Tag Archive | energy strategy

Overall energy strategy still not there

Feature article………….

DOE energy strategy in need of lead 

From closing parliamentary meeting….sent clients dec 15….   South Africa’s energy strategy problem is as much about connection as it is about the integration of supply resources, said Dr WolseyDr Wolsey Barnard Barnard, acting DG of the Department of Energy (DOE), when briefing the parliamentary select committee on DOE’s annual performance before Parliament closed in 2015

Of all the problems facing South Africa on the energy front, probably the most critical is the lack of engineering resources facing South Africa at municipal and local level, negatively affecting economic development and consumer supply, he told parliamentarians.

He particularly referred in his address to the fact that the main problem being encountered in the energy supply domain was the quality of proposals submitted by municipalities for supply development in their areas.     In many cases, he said, the entities involved totally lacked the technical skills and capacity to execute and manage projects and there was also, in many cases, a lack of accountability with reports not being signed off correctly and in some cases technical issues not resolved before the project started.

Doing the simple things first

Despite all the queries from Opposition members on major issues such as fuel regulation matters; nuclear development and the tendering processes; the independent power producer situation with clean energy connection problems and issues surrounding strategic fuel stocks; again and again (DOE) emphasised that nothing was possible until South Africa developed its skills in the area of energy (electricity) connections.

electricity townshipsThe quality of delivery in this area was “extremely poor”, Dr Barnard said, inferring that without satisfactory delivery of energy the burning issues of supply became somewhat academic. Localised development at the “small end” of the energy chain had to be developed, he said. This lack of skills was exacerbated by the “slow delivery of projects by municipalities and by Eskom in particular”, he said.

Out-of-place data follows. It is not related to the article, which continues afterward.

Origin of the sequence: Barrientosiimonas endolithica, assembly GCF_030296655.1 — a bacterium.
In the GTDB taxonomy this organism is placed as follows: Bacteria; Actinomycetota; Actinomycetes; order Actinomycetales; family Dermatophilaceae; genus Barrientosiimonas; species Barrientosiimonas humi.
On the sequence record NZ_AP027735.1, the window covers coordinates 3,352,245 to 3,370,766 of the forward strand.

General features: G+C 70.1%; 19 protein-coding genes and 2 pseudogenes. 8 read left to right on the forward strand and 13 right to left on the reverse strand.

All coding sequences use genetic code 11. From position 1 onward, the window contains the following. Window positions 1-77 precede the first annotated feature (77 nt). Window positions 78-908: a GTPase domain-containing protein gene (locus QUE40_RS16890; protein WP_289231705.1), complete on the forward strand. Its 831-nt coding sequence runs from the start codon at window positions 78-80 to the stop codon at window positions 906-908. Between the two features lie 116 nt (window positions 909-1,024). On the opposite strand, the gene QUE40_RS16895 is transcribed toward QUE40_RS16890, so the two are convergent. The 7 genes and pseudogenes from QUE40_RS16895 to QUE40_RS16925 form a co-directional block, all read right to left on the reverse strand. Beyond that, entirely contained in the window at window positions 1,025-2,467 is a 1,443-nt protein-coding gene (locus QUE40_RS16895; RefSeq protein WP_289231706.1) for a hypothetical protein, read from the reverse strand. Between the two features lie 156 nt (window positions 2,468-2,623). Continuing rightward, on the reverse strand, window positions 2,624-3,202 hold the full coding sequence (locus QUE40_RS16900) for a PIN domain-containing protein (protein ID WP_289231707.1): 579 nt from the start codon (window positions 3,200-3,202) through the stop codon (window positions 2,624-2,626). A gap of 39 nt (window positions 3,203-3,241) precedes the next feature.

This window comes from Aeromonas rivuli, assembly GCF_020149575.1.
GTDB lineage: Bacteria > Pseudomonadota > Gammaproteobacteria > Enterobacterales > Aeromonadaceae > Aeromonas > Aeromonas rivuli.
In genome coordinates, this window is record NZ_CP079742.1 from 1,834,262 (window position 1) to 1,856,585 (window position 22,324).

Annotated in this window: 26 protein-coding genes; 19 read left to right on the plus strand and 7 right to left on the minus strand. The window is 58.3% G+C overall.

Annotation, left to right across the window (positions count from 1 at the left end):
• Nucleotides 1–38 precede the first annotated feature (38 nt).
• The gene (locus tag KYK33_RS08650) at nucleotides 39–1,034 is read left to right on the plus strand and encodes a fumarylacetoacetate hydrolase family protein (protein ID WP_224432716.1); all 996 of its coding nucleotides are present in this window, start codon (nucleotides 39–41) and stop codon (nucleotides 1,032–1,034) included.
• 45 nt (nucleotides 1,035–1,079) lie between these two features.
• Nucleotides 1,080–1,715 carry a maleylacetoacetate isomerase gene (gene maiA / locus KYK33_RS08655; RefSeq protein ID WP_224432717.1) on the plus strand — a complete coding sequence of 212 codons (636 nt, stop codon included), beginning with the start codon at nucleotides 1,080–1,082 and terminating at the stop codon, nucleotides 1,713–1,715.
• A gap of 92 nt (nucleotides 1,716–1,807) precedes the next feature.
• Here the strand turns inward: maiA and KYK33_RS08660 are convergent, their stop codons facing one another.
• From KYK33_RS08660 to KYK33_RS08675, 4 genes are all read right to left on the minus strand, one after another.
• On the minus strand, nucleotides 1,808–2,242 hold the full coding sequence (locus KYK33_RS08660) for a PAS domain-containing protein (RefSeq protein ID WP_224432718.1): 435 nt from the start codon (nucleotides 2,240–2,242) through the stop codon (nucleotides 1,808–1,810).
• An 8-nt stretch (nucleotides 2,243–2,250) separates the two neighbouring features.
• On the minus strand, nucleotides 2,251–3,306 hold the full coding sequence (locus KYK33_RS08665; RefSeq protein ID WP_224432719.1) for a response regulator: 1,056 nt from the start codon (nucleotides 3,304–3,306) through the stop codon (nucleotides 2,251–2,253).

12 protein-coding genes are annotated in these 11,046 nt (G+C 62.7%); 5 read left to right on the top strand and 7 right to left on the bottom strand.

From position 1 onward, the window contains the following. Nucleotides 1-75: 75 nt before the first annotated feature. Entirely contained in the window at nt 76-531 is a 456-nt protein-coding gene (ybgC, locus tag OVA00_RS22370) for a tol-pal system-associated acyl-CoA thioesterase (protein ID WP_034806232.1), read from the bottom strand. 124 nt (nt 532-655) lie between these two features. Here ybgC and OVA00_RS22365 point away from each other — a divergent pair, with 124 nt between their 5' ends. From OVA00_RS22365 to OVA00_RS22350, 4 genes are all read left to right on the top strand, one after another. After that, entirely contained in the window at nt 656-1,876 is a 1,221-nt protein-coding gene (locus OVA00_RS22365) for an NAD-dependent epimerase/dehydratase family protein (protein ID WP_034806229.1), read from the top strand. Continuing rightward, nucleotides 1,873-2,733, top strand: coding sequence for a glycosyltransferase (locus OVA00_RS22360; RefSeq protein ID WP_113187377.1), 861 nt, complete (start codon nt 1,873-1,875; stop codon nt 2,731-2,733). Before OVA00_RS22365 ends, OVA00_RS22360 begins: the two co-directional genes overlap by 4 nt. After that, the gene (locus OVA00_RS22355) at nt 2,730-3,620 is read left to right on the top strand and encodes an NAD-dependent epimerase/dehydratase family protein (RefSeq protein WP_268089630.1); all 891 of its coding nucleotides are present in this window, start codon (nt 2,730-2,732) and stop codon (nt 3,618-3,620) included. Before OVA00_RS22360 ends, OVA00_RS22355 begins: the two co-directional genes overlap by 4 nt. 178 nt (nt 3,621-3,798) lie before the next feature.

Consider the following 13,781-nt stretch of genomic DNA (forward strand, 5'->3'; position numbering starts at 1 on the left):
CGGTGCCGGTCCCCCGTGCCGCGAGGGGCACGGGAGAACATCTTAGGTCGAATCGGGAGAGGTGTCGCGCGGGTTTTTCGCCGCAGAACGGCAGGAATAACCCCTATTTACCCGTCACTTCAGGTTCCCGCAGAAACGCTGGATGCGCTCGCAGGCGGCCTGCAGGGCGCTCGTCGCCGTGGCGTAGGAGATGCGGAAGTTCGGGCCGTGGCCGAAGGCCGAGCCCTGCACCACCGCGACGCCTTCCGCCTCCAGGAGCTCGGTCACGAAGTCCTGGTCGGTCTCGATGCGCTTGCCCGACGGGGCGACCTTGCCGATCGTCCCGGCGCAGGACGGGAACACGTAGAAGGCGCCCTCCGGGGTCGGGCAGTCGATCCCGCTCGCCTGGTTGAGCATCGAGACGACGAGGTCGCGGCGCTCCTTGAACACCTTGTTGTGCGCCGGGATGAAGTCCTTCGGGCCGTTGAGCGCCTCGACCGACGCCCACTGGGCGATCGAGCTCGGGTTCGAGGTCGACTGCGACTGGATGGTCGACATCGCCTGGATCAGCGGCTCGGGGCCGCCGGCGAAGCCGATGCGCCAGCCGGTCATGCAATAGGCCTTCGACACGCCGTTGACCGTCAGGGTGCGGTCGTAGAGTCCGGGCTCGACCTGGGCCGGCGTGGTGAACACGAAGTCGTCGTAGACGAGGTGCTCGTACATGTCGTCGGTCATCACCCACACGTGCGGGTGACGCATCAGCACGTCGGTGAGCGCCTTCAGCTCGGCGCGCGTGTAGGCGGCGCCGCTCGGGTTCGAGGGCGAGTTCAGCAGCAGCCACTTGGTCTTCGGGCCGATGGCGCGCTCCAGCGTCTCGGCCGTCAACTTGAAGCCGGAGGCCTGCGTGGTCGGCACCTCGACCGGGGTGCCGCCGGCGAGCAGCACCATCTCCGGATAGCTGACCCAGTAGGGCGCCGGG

Eskom  in areas not covered by local government.

Dr Barnard said that there was a lack of accountability on reports provided; poor expenditure by most municipalities evident from the amount of times roll overs were called for and high vacancy rates in municipalities. Consequently, he said, the overall Integrated National Electrification Programme (INEP) was producing slow delivery of electrification projects requested of both local government and Eskom against the targets shown to MPs.

In probably the last meeting of the present Parliament before its recess, DOE spoke more frankly than has been heard for some time on the subject of its short, medium and long term energy solutions, including a few answers on the problems faced.

Frank answers

DOE explained it had six programmes focus which were outlined as the various areas of nuclear energy; energy efficiency programmes; solar, wind and hydro energy supply; petroleum and fuel energy issues, regulations and development electrification with its supply and demand issues.

DOE specifically mentioned that the Inga Treaty on hydro-power had come into force in the light of theinga fact that conditions to ratify the long term agreement between SA and DRC were satisfied and commercial regulations could begin in order to procure power. This would change the future of energy of solutions. This was a long terms issue but targets for the year on negotiations had been met.